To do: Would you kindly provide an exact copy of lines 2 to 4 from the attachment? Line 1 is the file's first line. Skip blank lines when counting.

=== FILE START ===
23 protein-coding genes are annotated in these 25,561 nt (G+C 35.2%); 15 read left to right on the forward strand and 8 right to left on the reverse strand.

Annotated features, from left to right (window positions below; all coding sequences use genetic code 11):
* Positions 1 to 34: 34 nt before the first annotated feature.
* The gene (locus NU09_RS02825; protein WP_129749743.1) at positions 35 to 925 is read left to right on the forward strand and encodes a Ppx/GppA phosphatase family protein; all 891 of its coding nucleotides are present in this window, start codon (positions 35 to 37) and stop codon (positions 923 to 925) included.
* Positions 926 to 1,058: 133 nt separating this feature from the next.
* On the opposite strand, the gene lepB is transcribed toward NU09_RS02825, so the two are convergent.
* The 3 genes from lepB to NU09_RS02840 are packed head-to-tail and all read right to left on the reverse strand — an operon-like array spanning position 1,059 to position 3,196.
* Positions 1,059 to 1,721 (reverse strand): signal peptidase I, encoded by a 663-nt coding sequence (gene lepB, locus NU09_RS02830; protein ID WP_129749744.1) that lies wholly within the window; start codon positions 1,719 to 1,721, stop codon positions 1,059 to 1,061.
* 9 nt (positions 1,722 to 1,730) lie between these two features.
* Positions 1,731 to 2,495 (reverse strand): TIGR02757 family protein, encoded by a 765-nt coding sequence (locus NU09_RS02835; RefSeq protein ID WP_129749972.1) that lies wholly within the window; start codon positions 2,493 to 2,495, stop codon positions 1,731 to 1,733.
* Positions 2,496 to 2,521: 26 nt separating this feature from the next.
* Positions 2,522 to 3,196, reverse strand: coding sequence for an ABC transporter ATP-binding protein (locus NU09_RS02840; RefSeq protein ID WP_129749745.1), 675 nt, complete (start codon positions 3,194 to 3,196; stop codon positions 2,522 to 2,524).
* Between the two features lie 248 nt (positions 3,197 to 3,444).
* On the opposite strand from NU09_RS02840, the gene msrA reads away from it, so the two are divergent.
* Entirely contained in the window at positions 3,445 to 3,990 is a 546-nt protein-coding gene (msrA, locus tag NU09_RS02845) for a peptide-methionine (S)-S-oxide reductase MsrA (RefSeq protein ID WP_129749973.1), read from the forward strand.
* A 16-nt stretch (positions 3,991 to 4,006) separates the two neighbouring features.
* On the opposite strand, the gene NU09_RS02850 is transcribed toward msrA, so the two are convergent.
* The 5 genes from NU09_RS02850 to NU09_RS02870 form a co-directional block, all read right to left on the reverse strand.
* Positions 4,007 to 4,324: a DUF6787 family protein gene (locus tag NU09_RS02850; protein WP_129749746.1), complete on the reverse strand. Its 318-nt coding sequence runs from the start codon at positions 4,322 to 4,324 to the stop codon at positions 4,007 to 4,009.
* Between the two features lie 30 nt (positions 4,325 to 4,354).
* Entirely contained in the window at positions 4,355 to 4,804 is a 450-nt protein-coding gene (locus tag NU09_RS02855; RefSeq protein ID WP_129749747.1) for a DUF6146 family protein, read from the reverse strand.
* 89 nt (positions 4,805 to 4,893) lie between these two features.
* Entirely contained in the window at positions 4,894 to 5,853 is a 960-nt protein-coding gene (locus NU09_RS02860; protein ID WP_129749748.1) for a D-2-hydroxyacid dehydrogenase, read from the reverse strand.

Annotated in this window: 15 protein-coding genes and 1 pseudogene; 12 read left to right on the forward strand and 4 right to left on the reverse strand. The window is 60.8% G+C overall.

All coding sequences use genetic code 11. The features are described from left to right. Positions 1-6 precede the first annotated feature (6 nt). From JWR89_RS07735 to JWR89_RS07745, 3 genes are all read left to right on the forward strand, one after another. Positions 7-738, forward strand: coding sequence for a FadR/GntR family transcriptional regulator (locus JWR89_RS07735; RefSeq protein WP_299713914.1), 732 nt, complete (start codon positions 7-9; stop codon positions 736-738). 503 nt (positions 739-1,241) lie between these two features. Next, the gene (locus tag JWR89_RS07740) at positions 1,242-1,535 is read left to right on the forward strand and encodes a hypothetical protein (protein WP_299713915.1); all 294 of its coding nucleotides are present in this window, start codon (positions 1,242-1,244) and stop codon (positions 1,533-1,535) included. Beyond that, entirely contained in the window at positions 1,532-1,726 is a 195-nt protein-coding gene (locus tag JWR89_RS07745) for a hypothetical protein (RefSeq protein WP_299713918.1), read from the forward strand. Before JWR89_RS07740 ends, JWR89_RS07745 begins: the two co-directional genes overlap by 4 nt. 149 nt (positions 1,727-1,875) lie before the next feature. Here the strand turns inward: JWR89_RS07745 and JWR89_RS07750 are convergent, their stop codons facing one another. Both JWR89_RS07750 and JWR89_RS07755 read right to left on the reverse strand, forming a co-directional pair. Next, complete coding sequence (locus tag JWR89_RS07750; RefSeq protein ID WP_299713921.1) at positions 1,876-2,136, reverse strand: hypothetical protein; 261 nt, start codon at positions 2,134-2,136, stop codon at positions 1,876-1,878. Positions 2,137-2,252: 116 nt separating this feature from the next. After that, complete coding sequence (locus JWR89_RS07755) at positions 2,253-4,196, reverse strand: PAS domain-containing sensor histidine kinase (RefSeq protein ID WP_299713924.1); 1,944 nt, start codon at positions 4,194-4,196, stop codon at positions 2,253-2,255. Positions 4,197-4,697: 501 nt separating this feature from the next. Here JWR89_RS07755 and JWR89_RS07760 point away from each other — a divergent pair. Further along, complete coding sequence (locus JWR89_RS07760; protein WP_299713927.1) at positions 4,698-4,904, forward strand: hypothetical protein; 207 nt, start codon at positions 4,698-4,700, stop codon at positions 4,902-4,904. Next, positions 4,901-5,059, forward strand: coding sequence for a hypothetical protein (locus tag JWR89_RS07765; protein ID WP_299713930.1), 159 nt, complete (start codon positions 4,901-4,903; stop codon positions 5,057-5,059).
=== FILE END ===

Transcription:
Annotated features, from left to right (window positions below; all coding sequences use genetic code 11):
* Positions 1 to 34: 34 nt before the first annotated feature.
* The gene (locus NU09_RS02825; protein WP_129749743.1) at positions 35 to 925 is read left to right on the forward strand and encodes a Ppx/GppA phosphatase family protein; all 891 of its coding nucleotides are present in this window, start codon (positions 35 to 37) and stop codon (positions 923 to 925) included.